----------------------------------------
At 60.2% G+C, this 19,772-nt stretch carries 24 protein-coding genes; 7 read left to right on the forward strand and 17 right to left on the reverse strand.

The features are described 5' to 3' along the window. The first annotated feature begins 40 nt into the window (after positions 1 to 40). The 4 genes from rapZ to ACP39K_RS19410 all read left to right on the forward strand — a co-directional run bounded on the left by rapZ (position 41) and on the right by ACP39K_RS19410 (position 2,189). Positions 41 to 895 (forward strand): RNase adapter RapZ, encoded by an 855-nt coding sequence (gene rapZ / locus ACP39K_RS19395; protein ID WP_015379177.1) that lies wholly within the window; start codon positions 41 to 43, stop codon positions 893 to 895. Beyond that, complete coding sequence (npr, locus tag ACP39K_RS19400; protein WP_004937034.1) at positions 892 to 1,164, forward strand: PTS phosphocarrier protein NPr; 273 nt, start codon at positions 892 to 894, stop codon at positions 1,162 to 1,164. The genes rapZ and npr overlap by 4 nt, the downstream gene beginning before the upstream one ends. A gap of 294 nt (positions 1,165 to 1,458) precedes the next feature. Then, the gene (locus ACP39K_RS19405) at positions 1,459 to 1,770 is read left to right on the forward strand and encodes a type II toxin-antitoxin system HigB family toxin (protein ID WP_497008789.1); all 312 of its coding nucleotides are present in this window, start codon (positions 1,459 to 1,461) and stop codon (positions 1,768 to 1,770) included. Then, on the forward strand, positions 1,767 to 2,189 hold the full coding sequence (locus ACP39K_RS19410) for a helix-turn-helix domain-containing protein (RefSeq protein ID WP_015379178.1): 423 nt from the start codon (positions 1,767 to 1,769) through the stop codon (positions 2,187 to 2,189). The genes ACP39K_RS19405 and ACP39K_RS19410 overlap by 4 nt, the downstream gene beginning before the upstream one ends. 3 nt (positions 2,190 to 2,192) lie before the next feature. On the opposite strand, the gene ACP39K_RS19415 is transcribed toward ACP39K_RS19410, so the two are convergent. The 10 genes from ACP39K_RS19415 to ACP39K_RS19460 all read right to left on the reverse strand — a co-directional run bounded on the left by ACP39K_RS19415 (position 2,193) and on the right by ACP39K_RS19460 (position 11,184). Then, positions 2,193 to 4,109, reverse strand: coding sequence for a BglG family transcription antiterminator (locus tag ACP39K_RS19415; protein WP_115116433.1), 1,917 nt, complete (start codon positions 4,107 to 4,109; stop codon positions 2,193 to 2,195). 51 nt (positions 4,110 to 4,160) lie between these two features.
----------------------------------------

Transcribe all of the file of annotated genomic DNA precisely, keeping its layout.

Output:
At 60.2% G+C, this 19,772-nt stretch carries 24 protein-coding genes; 7 read left to right on the forward strand and 17 right to left on the reverse strand.

The features are described 5' to 3' along the window. The first annotated feature begins 40 nt into the window (after positions 1 to 40). The 4 genes from rapZ to ACP39K_RS19410 all read left to right on the forward strand — a co-directional run bounded on the left by rapZ (position 41) and on the right by ACP39K_RS19410 (position 2,189). Positions 41 to 895 (forward strand): RNase adapter RapZ, encoded by an 855-nt coding sequence (gene rapZ / locus ACP39K_RS19395; protein ID WP_015379177.1) that lies wholly within the window; start codon positions 41 to 43, stop codon positions 893 to 895. Beyond that, complete coding sequence (npr, locus tag ACP39K_RS19400; protein WP_004937034.1) at positions 892 to 1,164, forward strand: PTS phosphocarrier protein NPr; 273 nt, start codon at positions 892 to 894, stop codon at positions 1,162 to 1,164. The genes rapZ and npr overlap by 4 nt, the downstream gene beginning before the upstream one ends. A gap of 294 nt (positions 1,165 to 1,458) precedes the next feature. Then, the gene (locus ACP39K_RS19405) at positions 1,459 to 1,770 is read left to right on the forward strand and encodes a type II toxin-antitoxin system HigB family toxin (protein ID WP_497008789.1); all 312 of its coding nucleotides are present in this window, start codon (positions 1,459 to 1,461) and stop codon (positions 1,768 to 1,770) included. Then, on the forward strand, positions 1,767 to 2,189 hold the full coding sequence (locus ACP39K_RS19410) for a helix-turn-helix domain-containing protein (RefSeq protein ID WP_015379178.1): 423 nt from the start codon (positions 1,767 to 1,769) through the stop codon (positions 2,187 to 2,189). The genes ACP39K_RS19405 and ACP39K_RS19410 overlap by 4 nt, the downstream gene beginning before the upstream one ends. 3 nt (positions 2,190 to 2,192) lie before the next feature. On the opposite strand, the gene ACP39K_RS19415 is transcribed toward ACP39K_RS19410, so the two are convergent. The 10 genes from ACP39K_RS19415 to ACP39K_RS19460 all read right to left on the reverse strand — a co-directional run bounded on the left by ACP39K_RS19415 (position 2,193) and on the right by ACP39K_RS19460 (position 11,184). Then, positions 2,193 to 4,109, reverse strand: coding sequence for a BglG family transcription antiterminator (locus tag ACP39K_RS19415; protein WP_115116433.1), 1,917 nt, complete (start codon positions 4,107 to 4,109; stop codon positions 2,193 to 2,195). 51 nt (positions 4,110 to 4,160) lie between these two features.